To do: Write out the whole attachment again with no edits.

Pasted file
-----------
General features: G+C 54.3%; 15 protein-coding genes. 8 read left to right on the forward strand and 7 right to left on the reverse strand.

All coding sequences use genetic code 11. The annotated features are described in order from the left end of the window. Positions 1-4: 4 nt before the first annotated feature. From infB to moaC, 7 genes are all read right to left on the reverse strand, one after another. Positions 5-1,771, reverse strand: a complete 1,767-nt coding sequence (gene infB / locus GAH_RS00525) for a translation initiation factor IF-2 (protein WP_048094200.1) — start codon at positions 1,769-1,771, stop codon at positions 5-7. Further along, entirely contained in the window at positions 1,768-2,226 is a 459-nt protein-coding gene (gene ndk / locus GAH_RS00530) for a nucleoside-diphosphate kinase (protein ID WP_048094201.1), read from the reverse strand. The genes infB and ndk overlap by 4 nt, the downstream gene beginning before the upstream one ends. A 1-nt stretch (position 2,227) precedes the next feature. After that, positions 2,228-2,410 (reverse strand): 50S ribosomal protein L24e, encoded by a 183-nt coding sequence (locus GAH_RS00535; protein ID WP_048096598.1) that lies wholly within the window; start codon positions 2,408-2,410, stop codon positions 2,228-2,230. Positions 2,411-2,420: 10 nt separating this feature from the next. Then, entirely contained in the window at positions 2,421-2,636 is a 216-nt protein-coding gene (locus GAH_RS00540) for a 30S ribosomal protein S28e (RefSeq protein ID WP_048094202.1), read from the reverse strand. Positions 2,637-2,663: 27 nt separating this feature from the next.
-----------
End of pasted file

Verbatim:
General features: G+C 54.3%; 15 protein-coding genes. 8 read left to right on the forward strand and 7 right to left on the reverse strand.

All coding sequences use genetic code 11. The annotated features are described in order from the left end of the window. Positions 1-4: 4 nt before the first annotated feature. From infB to moaC, 7 genes are all read right to left on the reverse strand, one after another. Positions 5-1,771, reverse strand: a complete 1,767-nt coding sequence (gene infB / locus GAH_RS00525) for a translation initiation factor IF-2 (protein WP_048094200.1) — start codon at positions 1,769-1,771, stop codon at positions 5-7. Further along, entirely contained in the window at positions 1,768-2,226 is a 459-nt protein-coding gene (gene ndk / locus GAH_RS00530) for a nucleoside-diphosphate kinase (protein ID WP_048094201.1), read from the reverse strand. The genes infB and ndk overlap by 4 nt, the downstream gene beginning before the upstream one ends. A 1-nt stretch (position 2,227) precedes the next feature. After that, positions 2,228-2,410 (reverse strand): 50S ribosomal protein L24e, encoded by a 183-nt coding sequence (locus GAH_RS00535; protein ID WP_048096598.1) that lies wholly within the window; start codon positions 2,408-2,410, stop codon positions 2,228-2,230. Positions 2,411-2,420: 10 nt separating this feature from the next. Then, entirely contained in the window at positions 2,421-2,636 is a 216-nt protein-coding gene (locus GAH_RS00540) for a 30S ribosomal protein S28e (RefSeq protein ID WP_048094202.1), read from the reverse strand. Positions 2,637-2,663: 27 nt separating this feature from the next.